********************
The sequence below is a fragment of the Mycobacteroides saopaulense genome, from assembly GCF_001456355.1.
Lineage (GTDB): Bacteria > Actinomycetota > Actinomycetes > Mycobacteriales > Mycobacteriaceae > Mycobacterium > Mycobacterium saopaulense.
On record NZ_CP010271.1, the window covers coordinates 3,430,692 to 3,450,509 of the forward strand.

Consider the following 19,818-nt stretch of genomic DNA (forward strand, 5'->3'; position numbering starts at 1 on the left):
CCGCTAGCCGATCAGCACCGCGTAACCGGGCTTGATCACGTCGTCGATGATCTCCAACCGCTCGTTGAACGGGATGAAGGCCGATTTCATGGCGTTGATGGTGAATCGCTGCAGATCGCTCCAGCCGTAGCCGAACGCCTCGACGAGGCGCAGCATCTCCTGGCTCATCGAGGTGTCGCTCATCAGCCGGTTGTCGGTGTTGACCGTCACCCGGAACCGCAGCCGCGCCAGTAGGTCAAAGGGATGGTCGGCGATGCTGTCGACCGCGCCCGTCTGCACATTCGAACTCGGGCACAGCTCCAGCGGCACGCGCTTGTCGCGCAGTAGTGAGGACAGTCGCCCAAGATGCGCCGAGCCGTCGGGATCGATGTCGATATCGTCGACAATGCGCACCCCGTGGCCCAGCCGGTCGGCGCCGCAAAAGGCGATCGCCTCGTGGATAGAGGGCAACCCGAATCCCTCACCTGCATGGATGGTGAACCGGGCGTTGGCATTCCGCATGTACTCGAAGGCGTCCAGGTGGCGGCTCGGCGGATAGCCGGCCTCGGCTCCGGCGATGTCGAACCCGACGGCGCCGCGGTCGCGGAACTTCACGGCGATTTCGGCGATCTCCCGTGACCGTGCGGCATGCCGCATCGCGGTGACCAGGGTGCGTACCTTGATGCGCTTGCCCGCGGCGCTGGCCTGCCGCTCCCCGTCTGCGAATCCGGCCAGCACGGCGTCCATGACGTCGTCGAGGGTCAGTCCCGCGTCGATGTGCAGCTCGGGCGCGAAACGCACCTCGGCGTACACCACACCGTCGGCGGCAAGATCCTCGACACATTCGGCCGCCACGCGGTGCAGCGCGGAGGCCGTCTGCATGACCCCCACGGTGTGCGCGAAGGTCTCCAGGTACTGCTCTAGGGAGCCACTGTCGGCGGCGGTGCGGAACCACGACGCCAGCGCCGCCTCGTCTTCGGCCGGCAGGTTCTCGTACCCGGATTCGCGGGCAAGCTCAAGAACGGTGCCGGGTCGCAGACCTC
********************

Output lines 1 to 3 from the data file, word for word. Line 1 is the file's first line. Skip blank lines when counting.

The sequence below is a fragment of the Mycobacteroides saopaulense genome, from assembly GCF_001456355.1.
Lineage (GTDB): Bacteria > Actinomycetota > Actinomycetes > Mycobacteriales > Mycobacteriaceae > Mycobacterium > Mycobacterium saopaulense.
On record NZ_CP010271.1, the window covers coordinates 3,430,692 to 3,450,509 of the forward strand.